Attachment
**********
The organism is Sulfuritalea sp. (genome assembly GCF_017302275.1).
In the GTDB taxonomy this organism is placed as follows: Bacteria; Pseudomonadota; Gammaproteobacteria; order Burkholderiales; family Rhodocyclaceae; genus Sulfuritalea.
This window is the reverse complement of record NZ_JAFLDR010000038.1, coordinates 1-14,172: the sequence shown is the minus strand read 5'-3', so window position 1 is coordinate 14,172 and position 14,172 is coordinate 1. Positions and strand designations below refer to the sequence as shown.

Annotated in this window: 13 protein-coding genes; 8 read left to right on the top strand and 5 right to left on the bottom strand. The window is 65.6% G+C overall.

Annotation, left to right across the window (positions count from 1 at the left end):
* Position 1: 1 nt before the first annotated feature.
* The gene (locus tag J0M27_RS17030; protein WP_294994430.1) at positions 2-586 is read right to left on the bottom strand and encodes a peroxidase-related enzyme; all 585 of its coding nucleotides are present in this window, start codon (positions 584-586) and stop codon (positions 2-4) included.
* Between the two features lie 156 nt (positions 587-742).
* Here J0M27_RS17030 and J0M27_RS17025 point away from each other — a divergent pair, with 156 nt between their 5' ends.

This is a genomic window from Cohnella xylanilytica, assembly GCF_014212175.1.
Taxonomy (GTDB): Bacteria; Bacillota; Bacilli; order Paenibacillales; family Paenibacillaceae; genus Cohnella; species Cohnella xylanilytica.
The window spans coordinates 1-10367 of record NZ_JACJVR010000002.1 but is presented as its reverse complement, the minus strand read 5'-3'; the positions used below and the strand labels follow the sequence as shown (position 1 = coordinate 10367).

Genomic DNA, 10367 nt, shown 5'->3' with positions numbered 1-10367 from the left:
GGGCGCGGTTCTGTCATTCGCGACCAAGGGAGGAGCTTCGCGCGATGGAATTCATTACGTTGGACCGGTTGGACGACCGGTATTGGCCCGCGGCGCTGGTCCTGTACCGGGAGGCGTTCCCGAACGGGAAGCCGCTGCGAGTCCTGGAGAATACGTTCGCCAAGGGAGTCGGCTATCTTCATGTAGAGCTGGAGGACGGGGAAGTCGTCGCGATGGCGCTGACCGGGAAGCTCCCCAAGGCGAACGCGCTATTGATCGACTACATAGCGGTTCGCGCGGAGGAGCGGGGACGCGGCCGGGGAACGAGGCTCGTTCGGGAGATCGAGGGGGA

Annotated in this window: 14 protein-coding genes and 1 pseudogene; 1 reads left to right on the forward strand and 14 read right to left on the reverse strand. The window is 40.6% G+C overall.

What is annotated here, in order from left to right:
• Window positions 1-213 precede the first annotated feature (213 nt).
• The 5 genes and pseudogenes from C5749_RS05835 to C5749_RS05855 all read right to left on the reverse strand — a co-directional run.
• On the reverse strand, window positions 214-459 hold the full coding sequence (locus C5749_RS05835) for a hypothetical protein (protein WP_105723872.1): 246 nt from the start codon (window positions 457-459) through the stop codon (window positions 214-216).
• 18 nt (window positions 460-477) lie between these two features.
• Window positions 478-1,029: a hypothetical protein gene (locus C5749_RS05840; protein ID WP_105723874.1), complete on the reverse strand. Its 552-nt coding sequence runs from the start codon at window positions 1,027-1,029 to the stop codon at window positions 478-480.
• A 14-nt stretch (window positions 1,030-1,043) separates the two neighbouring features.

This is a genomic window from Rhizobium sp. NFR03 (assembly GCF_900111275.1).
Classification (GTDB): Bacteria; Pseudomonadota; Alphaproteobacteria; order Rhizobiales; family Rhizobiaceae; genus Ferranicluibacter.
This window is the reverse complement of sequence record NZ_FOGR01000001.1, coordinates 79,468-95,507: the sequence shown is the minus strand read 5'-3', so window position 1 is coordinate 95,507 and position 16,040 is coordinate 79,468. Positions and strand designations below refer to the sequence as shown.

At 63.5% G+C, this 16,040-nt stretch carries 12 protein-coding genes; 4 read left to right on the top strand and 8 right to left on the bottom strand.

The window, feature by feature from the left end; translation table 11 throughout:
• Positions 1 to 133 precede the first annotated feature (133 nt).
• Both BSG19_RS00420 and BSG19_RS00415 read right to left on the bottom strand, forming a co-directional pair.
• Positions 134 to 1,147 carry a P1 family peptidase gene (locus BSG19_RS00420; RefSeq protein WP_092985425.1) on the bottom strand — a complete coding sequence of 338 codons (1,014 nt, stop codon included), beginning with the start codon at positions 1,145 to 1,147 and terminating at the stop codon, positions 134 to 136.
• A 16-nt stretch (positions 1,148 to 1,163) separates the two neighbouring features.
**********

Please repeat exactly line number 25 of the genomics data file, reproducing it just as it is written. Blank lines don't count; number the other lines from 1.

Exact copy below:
This window is the reverse complement of sequence record NZ_FOGR01000001.1, coordinates 79,468-95,507: the sequence shown is the minus strand read 5'-3', so window position 1 is coordinate 95,507 and position 16,040 is coordinate 79,468. Positions and strand designations below refer to the sequence as shown.